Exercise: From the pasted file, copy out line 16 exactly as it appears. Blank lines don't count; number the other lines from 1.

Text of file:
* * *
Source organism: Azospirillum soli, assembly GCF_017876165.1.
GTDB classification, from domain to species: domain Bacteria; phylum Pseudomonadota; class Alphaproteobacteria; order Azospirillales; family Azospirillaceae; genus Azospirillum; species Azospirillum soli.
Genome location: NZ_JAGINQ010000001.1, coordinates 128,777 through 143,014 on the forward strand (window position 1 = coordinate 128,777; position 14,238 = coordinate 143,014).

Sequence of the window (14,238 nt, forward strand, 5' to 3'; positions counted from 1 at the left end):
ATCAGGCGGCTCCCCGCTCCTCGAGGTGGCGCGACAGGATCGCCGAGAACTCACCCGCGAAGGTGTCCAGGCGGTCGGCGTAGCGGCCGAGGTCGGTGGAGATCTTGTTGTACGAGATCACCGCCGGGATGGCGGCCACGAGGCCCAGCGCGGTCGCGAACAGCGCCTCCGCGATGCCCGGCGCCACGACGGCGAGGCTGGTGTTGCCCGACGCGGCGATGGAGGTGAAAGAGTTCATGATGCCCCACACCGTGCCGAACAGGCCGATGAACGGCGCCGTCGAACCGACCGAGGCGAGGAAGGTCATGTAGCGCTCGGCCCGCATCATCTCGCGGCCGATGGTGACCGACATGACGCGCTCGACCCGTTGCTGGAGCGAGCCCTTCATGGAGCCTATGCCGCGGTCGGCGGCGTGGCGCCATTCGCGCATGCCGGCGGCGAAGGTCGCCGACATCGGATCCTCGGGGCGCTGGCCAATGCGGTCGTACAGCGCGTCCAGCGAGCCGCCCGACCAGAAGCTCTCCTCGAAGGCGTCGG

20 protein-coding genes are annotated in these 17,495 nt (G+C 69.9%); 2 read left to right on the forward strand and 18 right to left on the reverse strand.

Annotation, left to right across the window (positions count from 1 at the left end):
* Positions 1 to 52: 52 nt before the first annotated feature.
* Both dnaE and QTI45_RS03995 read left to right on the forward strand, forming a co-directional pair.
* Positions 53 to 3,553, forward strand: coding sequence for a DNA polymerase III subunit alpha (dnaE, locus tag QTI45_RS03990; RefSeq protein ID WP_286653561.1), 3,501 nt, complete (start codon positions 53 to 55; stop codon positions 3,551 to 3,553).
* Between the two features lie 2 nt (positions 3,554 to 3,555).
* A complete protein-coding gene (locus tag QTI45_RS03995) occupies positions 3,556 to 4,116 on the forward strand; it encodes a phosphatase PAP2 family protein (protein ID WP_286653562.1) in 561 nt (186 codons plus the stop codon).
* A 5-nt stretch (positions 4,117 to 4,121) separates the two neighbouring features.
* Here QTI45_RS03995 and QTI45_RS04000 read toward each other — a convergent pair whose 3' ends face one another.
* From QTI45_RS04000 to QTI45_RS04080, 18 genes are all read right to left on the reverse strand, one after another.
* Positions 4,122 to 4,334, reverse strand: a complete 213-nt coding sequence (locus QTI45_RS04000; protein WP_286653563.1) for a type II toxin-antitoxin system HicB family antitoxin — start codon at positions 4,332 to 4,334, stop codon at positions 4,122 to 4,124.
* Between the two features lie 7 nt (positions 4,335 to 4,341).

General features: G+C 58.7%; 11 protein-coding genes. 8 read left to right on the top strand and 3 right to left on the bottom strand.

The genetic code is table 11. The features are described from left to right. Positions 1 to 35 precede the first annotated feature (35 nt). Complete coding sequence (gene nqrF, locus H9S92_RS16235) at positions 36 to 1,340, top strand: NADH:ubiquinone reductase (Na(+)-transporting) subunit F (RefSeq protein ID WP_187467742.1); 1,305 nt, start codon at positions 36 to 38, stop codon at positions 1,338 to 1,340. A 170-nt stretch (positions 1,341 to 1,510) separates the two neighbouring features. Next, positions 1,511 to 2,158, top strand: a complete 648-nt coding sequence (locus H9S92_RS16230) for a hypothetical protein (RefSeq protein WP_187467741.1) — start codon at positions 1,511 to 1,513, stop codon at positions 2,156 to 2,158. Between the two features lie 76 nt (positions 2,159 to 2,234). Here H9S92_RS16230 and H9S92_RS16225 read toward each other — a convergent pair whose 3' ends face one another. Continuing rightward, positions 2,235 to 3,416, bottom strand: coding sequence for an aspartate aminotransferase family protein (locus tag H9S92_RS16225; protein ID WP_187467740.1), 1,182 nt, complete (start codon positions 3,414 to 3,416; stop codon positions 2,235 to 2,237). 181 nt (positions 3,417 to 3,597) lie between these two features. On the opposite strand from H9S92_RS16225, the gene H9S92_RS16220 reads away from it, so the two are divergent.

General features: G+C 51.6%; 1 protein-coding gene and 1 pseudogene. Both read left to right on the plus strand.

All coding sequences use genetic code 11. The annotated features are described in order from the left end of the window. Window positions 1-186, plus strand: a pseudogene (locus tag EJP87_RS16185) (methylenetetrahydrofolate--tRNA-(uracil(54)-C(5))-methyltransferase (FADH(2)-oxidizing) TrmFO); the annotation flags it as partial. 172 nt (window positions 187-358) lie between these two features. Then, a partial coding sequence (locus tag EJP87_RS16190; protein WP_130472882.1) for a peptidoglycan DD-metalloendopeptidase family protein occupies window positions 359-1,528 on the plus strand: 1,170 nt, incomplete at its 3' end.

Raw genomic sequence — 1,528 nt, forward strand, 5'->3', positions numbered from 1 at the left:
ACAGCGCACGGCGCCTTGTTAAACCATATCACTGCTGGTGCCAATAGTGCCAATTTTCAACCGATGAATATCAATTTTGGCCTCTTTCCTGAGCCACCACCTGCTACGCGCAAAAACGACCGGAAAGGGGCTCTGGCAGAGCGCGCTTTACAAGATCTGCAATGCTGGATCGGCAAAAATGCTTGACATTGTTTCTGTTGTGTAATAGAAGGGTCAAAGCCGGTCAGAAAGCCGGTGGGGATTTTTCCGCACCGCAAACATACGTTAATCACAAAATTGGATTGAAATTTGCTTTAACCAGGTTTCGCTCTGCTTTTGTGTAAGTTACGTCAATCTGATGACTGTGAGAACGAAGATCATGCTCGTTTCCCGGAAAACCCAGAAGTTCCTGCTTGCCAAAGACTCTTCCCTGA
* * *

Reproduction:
* Positions 4,122 to 4,334, reverse strand: a complete 213-nt coding sequence (locus QTI45_RS04000; protein WP_286653563.1) for a type II toxin-antitoxin system HicB family antitoxin — start codon at positions 4,332 to 4,334, stop codon at positions 4,122 to 4,124.